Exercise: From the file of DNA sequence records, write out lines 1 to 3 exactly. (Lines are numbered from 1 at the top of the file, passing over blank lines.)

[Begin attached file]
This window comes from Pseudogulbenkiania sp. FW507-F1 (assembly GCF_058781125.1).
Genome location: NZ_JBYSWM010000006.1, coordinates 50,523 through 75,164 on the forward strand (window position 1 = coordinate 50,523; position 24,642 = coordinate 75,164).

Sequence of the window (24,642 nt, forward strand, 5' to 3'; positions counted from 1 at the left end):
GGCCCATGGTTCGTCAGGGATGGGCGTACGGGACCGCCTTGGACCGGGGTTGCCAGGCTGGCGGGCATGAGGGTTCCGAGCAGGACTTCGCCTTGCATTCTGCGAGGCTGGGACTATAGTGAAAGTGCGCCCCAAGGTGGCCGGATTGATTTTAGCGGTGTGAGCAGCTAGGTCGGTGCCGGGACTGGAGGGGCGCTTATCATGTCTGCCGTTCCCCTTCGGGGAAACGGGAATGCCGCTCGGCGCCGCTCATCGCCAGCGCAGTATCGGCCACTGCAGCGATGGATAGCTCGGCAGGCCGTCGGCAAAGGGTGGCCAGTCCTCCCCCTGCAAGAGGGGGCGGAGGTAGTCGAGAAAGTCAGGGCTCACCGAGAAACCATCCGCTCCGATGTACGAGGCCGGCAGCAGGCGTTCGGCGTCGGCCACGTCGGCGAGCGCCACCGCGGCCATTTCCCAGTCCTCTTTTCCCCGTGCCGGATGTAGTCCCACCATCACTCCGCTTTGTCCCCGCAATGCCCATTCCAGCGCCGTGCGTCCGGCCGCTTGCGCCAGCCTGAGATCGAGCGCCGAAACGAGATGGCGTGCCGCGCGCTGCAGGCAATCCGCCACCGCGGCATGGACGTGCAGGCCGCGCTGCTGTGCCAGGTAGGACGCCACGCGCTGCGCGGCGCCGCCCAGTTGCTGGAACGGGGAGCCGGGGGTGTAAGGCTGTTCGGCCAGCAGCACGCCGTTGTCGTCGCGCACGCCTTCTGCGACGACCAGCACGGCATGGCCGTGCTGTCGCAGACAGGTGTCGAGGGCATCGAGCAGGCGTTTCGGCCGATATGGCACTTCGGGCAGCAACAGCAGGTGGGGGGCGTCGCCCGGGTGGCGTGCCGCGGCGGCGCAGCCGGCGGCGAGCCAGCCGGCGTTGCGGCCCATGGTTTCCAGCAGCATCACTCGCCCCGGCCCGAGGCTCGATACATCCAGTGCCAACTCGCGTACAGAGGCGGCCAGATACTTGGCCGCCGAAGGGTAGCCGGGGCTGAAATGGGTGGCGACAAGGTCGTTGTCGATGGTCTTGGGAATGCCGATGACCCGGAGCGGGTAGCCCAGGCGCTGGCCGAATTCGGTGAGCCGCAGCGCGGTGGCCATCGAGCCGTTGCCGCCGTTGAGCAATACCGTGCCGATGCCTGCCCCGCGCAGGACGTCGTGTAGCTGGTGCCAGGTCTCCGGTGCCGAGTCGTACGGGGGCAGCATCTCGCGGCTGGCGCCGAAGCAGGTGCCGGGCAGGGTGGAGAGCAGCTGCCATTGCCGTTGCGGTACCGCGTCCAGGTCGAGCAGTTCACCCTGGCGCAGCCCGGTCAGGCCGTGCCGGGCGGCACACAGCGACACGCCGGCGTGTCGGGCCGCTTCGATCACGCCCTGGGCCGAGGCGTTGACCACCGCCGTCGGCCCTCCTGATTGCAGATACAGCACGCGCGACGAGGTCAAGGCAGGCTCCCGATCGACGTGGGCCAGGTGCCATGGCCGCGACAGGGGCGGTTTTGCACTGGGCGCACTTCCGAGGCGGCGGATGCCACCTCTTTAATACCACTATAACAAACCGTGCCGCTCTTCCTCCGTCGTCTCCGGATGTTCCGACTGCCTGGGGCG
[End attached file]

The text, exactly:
This window comes from Pseudogulbenkiania sp. FW507-F1 (assembly GCF_058781125.1).
Genome location: NZ_JBYSWM010000006.1, coordinates 50,523 through 75,164 on the forward strand (window position 1 = coordinate 50,523; position 24,642 = coordinate 75,164).

Sequence of the window (24,642 nt, forward strand, 5' to 3'; positions counted from 1 at the left end):